Researchers Warn About Cats Spreading COVID To Other Cats, And Yes, Possibly To Their Humans
Without ever having the symptoms, cats can spread the virus to other cats, according to a study in the New England Journal of Medicine that concludes more research is needed to see if they could also infect the household.
Cats Can Catch Covid-19 From Other Cats. The Question Is: Can We?
With sporadic reports in recent weeks of cats infected with the coronavirus that causes Covid-19, a group of researchers set out to determine whether cats can transmit the pathogen to one another. The answer, the scientists said: They can. The question now is whether felines can transmit SARS-CoV-2 back to people. (Branswell, 5/13)
The New York Times:
Cats Can Transmit The Coronavirus To Each Other, But They Probably Won’t Get Sick From It
The cats, once infected, shed virus particles in the same way that humans do. And it is the same coronavirus that infects people. That makes it theoretically possible for cats to give the virus to humans, said Dr. Karen Terio, chief of the Zoological Pathology Program at the University of Illinois College of Veterinary Medicine. Still, Dr. Terio, who was not involved in the study, wrote in an email that “given the limited social circle of most domestic cats, cats are most likely to become infected after contact with a human member of their household.” (Gorman, 5/13)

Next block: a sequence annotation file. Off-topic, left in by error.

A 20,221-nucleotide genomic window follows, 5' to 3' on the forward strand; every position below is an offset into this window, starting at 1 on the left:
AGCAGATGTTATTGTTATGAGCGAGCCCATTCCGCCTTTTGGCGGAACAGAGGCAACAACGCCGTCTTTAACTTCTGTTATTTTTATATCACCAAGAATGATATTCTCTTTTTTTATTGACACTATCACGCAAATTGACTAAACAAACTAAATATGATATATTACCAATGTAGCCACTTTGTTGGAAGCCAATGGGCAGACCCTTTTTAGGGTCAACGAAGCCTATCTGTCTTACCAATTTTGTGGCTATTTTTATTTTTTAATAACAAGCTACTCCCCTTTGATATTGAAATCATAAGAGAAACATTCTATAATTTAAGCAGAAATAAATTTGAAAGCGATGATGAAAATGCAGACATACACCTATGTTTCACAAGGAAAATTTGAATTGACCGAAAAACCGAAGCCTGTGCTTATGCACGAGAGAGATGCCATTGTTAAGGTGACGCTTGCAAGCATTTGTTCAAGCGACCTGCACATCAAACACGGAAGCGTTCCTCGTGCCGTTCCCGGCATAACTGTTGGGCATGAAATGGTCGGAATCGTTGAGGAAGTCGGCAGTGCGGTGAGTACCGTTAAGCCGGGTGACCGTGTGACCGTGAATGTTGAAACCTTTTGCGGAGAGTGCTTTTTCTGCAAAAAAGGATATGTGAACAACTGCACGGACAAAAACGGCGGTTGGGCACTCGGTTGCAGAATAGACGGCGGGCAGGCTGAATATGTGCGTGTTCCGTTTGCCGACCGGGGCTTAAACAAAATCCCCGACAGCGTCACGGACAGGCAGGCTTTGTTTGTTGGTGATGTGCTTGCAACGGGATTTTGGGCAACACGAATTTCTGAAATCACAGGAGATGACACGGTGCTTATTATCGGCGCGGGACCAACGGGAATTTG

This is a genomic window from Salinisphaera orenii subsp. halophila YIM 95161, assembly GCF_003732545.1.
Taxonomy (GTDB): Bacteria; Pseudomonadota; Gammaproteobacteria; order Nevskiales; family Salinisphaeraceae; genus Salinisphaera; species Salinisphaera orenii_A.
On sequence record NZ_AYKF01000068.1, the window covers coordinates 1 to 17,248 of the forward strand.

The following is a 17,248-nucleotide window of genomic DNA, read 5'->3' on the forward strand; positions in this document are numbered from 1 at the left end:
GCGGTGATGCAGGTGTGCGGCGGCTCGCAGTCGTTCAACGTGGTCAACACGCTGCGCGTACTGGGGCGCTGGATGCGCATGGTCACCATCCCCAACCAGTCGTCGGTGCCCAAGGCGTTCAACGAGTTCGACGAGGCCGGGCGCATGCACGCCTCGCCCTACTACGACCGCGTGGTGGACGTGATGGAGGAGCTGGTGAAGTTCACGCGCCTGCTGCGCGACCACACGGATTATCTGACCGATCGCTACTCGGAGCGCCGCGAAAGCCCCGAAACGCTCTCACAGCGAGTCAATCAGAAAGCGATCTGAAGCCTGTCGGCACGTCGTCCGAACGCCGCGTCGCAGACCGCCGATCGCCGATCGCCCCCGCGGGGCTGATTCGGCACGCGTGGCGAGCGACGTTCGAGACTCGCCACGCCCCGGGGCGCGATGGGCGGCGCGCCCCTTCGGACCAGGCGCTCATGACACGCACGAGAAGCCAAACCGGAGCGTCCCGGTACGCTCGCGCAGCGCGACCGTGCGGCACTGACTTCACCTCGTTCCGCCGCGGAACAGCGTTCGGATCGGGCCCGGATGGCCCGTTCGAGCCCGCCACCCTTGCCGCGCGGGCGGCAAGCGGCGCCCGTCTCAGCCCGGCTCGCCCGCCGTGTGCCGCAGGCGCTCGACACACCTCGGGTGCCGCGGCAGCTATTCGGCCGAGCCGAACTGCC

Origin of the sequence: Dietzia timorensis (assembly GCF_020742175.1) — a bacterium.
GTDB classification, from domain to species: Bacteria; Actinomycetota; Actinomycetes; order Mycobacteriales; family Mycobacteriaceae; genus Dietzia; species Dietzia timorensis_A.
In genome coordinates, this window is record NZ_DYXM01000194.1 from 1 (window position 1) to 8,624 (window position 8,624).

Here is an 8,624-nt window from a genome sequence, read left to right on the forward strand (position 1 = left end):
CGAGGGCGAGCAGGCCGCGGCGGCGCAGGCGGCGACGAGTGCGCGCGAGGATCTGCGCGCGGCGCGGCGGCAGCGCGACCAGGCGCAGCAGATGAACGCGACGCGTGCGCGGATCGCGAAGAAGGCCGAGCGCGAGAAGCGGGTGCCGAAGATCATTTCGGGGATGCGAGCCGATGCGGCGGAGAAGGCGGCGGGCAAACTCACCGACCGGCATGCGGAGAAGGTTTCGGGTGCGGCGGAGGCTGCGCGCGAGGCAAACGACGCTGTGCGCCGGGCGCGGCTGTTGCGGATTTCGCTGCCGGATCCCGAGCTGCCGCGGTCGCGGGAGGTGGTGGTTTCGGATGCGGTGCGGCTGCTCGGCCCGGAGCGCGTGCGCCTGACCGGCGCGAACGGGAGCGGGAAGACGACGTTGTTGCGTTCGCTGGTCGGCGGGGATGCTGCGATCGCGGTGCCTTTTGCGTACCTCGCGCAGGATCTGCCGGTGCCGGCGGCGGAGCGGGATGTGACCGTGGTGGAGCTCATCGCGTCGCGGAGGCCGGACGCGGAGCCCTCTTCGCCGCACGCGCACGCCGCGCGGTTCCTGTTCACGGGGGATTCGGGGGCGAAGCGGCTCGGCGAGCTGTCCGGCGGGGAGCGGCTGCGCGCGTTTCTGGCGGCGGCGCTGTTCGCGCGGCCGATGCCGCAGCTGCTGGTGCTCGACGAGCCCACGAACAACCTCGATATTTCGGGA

The Associated Press:
Cats With No Symptoms Spread Virus To Other Cats In Lab Test
Health experts have downplayed that possibility. The American Veterinary Medical Association said in a new statement that just because an animal can be deliberately infected in a lab “does not mean that it will easily be infected with that same virus under natural conditions.” Anyone concerned about that risk should use “common sense hygiene,” said virus expert Peter Halfmann. Don’t kiss your pets and keep surfaces clean to cut the chances of picking up any virus an animal might shed, he said. (Marchione, 5/13)